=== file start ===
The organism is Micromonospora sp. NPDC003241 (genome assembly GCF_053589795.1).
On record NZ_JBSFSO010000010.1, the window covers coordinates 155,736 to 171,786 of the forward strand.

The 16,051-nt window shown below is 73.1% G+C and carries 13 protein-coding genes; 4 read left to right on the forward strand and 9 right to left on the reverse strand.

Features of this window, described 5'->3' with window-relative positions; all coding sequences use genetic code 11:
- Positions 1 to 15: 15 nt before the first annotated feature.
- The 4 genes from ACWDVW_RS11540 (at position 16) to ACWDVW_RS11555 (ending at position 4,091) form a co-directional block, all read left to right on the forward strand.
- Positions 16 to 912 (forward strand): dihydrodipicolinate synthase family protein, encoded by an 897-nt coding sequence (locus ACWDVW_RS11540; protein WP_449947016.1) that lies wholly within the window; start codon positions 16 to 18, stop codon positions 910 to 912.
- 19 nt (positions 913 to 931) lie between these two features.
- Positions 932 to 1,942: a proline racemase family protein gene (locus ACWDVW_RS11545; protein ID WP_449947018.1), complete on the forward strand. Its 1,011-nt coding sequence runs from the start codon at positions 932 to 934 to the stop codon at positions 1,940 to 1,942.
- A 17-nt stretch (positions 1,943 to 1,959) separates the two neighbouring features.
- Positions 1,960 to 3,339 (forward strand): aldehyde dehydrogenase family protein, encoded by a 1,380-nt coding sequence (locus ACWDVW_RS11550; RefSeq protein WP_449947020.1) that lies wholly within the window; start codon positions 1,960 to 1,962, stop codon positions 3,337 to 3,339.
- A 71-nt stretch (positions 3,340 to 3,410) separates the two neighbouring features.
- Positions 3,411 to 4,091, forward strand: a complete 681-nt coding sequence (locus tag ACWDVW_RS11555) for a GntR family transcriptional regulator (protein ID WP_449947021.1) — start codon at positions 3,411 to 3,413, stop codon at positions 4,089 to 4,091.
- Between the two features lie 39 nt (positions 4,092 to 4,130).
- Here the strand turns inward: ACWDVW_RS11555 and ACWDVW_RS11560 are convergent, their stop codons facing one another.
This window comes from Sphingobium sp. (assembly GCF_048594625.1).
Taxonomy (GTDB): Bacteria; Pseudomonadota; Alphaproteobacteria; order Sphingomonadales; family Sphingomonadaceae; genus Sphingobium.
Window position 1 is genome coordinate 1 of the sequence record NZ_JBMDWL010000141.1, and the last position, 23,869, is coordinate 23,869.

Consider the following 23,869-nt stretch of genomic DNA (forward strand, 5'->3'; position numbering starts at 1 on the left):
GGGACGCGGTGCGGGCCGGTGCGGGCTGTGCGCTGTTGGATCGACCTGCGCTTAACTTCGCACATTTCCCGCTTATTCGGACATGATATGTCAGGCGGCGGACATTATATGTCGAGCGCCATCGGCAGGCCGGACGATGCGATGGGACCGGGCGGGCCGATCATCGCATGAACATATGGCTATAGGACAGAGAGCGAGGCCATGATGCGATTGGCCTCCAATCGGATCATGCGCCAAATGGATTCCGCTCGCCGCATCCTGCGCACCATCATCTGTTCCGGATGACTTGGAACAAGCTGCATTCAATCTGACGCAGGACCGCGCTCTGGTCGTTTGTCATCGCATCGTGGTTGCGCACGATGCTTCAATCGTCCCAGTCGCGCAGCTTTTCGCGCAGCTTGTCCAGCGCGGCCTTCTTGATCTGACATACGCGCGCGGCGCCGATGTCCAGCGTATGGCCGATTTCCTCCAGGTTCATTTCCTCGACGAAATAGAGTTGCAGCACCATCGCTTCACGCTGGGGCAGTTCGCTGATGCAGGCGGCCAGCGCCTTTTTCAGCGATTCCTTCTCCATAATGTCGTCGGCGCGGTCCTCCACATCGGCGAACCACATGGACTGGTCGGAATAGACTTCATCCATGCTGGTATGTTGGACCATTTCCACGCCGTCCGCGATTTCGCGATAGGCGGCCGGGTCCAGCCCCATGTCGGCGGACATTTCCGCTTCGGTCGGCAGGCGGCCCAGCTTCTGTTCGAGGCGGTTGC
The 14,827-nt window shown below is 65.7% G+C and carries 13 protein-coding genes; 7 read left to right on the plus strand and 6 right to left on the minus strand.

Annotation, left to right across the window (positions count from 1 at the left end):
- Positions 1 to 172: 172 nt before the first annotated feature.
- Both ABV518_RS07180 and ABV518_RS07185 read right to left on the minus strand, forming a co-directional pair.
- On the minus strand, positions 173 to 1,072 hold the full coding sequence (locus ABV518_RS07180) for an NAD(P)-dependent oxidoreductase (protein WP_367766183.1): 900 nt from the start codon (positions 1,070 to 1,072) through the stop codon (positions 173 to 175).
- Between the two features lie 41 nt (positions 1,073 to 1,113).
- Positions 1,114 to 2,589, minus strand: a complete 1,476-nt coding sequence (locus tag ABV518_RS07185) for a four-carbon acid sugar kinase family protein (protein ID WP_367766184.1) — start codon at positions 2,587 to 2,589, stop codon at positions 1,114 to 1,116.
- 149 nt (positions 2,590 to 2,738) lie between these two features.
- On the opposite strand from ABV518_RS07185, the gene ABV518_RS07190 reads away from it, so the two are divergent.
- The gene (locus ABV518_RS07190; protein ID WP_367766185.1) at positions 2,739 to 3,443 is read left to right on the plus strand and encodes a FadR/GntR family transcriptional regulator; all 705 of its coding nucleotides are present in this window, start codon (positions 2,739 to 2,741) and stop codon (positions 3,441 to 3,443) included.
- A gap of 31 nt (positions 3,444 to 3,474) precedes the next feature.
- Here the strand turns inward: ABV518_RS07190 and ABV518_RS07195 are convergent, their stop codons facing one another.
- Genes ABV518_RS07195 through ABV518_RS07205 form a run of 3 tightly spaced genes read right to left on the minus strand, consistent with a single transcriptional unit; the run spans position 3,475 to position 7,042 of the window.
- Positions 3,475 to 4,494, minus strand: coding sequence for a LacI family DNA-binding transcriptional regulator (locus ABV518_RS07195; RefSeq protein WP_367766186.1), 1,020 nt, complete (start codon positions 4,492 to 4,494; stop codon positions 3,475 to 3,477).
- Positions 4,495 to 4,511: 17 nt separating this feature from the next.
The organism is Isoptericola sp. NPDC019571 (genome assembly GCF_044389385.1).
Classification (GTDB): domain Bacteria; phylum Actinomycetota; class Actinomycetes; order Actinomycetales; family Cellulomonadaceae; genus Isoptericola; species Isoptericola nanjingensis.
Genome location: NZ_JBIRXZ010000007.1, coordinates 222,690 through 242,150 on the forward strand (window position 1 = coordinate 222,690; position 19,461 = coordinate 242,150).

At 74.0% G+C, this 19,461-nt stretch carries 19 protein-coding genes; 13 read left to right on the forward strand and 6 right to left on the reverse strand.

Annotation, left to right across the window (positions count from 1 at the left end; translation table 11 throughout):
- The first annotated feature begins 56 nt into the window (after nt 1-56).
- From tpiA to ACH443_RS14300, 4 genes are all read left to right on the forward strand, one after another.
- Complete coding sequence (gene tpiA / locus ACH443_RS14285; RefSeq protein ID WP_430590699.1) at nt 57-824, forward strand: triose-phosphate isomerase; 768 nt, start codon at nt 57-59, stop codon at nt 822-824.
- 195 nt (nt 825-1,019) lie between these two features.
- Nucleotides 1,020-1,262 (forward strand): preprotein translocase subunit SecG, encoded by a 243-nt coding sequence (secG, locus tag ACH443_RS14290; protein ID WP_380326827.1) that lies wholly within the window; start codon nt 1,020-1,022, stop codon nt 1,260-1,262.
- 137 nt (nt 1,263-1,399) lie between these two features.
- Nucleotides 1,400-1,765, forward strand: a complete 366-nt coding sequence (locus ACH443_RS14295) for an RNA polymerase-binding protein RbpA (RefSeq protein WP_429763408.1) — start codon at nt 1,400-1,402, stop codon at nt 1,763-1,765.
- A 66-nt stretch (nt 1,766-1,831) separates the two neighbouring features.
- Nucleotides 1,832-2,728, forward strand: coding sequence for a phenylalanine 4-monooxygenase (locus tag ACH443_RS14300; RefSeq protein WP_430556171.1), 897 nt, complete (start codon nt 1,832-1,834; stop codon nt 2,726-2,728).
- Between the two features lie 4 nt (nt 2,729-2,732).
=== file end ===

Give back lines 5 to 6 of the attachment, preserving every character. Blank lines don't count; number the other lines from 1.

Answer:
- Positions 1 to 15: 15 nt before the first annotated feature.
- The 4 genes from ACWDVW_RS11540 (at position 16) to ACWDVW_RS11555 (ending at position 4,091) form a co-directional block, all read left to right on the forward strand.